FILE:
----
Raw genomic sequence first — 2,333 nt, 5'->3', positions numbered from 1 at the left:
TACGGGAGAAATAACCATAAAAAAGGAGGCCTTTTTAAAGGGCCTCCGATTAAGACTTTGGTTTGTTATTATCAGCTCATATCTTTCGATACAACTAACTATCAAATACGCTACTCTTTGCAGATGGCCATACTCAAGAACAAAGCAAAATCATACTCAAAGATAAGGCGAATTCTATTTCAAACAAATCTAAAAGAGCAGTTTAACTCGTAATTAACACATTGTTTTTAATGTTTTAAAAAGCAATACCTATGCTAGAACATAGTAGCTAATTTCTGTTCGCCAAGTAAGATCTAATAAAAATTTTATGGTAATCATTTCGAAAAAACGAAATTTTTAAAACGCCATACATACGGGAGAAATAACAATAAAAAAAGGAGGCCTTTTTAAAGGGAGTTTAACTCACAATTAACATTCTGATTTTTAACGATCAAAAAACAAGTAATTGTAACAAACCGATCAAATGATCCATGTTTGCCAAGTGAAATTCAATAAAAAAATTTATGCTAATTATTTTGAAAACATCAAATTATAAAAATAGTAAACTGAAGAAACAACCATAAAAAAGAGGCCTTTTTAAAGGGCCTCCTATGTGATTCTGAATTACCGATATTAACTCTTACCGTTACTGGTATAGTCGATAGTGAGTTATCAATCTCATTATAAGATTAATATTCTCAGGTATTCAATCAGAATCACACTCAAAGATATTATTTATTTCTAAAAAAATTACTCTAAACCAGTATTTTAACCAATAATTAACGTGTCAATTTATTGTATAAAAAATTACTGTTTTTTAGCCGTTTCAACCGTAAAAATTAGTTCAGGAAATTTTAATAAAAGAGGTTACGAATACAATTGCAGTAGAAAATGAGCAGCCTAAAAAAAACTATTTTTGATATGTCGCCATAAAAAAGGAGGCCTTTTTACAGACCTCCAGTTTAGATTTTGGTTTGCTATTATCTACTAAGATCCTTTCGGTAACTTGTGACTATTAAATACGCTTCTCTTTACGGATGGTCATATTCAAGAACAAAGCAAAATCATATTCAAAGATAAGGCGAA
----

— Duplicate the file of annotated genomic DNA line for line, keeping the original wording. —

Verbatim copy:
Raw genomic sequence first — 2,333 nt, 5'->3', positions numbered from 1 at the left:
TACGGGAGAAATAACCATAAAAAAGGAGGCCTTTTTAAAGGGCCTCCGATTAAGACTTTGGTTTGTTATTATCAGCTCATATCTTTCGATACAACTAACTATCAAATACGCTACTCTTTGCAGATGGCCATACTCAAGAACAAAGCAAAATCATACTCAAAGATAAGGCGAATTCTATTTCAAACAAATCTAAAAGAGCAGTTTAACTCGTAATTAACACATTGTTTTTAATGTTTTAAAAAGCAATACCTATGCTAGAACATAGTAGCTAATTTCTGTTCGCCAAGTAAGATCTAATAAAAATTTTATGGTAATCATTTCGAAAAAACGAAATTTTTAAAACGCCATACATACGGGAGAAATAACAATAAAAAAAGGAGGCCTTTTTAAAGGGAGTTTAACTCACAATTAACATTCTGATTTTTAACGATCAAAAAACAAGTAATTGTAACAAACCGATCAAATGATCCATGTTTGCCAAGTGAAATTCAATAAAAAAATTTATGCTAATTATTTTGAAAACATCAAATTATAAAAATAGTAAACTGAAGAAACAACCATAAAAAAGAGGCCTTTTTAAAGGGCCTCCTATGTGATTCTGAATTACCGATATTAACTCTTACCGTTACTGGTATAGTCGATAGTGAGTTATCAATCTCATTATAAGATTAATATTCTCAGGTATTCAATCAGAATCACACTCAAAGATATTATTTATTTCTAAAAAAATTACTCTAAACCAGTATTTTAACCAATAATTAACGTGTCAATTTATTGTATAAAAAATTACTGTTTTTTAGCCGTTTCAACCGTAAAAATTAGTTCAGGAAATTTTAATAAAAGAGGTTACGAATACAATTGCAGTAGAAAATGAGCAGCCTAAAAAAAACTATTTTTGATATGTCGCCATAAAAAAGGAGGCCTTTTTACAGACCTCCAGTTTAGATTTTGGTTTGCTATTATCTACTAAGATCCTTTCGGTAACTTGTGACTATTAAATACGCTTCTCTTTACGGATGGTCATATTCAAGAACAAAGCAAAATCATATTCAAAGATAAGGCGAA